The attorneys general of 18 states and the District of Columbia have blasted a proposed change in the way restaurants determine when they’re obliged to pay servers and other tipped employees the full minimum wage instead of taking a tip credit, saying federal regulators’ planned discontinuation of the 80/20 guideline would be illegal.
In a letter to U.S. Department of Labor (DOL) Secretary Eugene Scalia, the chief legal officers contend that the agency has not shown the 80/20 rule to be an administrative burden on employers or a source of legal confusion, assertions that might surprise many full-service restaurants.
The 80/20 guideline holds that restaurateurs are required to directly pay servers and bartenders the full minimum wage for nontipped side work that exceeds 20% of their time on the clock. The rationale is that the employees are not earning tips for those duties and hence are entitled to the same wage their nontipped co-workers are paid. Otherwise, employers in all but seven states can count servers’ gratuities as part of their minimum wage. In Massachusetts, for example, where the state minimum wage is $12 an hour, restaurateurs are required to pay bartenders and servers just $4.35 per hour if they collect at least $7.65 in tips.
A number of restaurants have been sued for back pay by employees alleging they were entitled to the full wage because more than 20% of their shifts were spent refilling saltshakers and catsup bottles, rolling silverware in napkins or doing similar side work. Restaurateurs often counter that the plaintiffs are exploiting the difficulties of keeping minute-by-minute records of a server’s shift. They also argue that some side work figures into how much employees pocket in tips. By helping to bus and reset tables, for instance, they can serve more customers and increase their gratuities accordingly.
DOL sought to address those issues by proposing the 80/20 rule be replaced with what it framed as a more realistic guideline. It proposed that employers be permitted to take a tip credit for any side work done just before or after a bartender or member of the waitstaff is servicing customers, even if that time amounts to more than 20% of the shift.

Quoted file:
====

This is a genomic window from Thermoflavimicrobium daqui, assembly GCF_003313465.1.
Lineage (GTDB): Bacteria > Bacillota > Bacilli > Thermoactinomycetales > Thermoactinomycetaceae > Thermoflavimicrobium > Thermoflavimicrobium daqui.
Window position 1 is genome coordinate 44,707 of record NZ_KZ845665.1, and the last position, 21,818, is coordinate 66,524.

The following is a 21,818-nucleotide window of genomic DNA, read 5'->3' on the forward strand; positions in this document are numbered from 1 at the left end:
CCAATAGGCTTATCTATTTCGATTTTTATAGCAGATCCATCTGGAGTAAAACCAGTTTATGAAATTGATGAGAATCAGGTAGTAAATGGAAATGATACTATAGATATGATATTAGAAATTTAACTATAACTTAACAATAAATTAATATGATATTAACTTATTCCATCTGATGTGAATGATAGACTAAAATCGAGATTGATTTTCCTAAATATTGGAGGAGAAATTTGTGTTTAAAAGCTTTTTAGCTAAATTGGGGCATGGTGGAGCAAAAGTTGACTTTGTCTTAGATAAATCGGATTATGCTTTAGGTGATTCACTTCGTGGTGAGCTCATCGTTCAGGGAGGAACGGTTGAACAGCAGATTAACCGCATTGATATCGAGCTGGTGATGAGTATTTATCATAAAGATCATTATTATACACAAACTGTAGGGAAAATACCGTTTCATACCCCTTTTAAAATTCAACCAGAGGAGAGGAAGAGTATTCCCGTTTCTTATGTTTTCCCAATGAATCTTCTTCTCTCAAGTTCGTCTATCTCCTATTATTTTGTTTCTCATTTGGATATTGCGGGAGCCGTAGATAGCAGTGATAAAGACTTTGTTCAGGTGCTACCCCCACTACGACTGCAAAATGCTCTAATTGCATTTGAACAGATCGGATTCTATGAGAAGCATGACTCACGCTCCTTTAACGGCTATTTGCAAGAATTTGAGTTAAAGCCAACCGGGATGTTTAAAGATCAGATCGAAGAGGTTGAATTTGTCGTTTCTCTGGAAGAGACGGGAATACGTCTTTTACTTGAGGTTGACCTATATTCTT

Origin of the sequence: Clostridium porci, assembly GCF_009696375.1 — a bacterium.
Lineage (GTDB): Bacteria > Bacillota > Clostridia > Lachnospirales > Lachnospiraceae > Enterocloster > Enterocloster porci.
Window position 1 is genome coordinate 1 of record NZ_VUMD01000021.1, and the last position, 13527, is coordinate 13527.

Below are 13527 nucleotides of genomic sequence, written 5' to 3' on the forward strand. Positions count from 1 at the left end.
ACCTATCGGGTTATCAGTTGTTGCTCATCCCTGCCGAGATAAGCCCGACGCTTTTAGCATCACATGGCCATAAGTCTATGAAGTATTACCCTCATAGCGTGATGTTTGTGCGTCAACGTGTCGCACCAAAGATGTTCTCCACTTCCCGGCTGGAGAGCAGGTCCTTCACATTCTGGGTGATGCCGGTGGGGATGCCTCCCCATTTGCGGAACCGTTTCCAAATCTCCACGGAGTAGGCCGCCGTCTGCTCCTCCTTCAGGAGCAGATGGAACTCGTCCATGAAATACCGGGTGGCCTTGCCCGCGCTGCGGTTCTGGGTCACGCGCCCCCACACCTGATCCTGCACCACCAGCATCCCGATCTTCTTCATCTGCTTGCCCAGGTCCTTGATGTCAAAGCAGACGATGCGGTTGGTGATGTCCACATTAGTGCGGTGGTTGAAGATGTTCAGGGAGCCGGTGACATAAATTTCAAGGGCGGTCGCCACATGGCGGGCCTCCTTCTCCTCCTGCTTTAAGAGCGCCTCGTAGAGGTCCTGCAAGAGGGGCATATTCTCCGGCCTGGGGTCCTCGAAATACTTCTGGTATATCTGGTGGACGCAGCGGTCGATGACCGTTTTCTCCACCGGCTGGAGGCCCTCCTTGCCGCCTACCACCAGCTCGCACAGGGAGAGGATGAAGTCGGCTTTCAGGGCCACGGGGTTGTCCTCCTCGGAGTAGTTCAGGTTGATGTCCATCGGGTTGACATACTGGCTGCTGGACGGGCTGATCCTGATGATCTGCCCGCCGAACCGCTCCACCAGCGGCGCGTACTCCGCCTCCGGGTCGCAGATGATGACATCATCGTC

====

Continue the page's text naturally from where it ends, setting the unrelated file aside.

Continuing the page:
Under that guideline, the attorneys general wrote in their letter to Scalia, “employers could schedule servers to start work well before the restaurant opens and to stay long after closing to prepare food, clean, or perform any number of other nontipped duties, without any limit on how much nontipped work may be compensated at the lower service rate.” In addition, “the proposed rule not only impacts workers, but creates uncertainty for employers while offering ample opportunities for increased wage theft.”
Advocates for the restaurant industry don’t agree. “At its core, the tip credit is about tips, not the duties of an occupation,” Angelo Amador, executive director of the National Restaurant Association’s Restaurant Law Center, said in a letter to the head of DOL’s Wage and Hour Division. “That is why the Department should take this opportunity to step back from trying to micromanage restaurant work at the level of task assignment and, instead, return its focus to what the Wage and Hour Division is designed to do: ensure that employees receive the wages” they’re due under federal law.
In the letter, the attorneys general also argue that the new rule would be a violation of the Administrative Procedures Act, a law intended to prevent arbitrary changes in regulations based on legislation. The Act requires that any changes be based on a clear need for modification, yet “it is simply untrue that the 80/20 rule has engendered confusion,” the letter contends.
Similarly, it asserts that DOL is aiming to “relieve employers of an oppressive administrative burden without providing any evidence that such a burden exists.
“We strongly urge the Department to withdraw this proposed change,” the letter concludes. It was signed by all 19 of the attorneys general, who were all described in media reports as being members of the Democratic Party.
In contrast, “we encourage the Department to specify in the final rule that so long as side work occurs during the same shift or workday in which the employee engages in the main duties of their occupation, the tip credit is available for the entire shift so long as the other statutory criteria are met,” Amador wrote on behalf of the National Restaurant Association.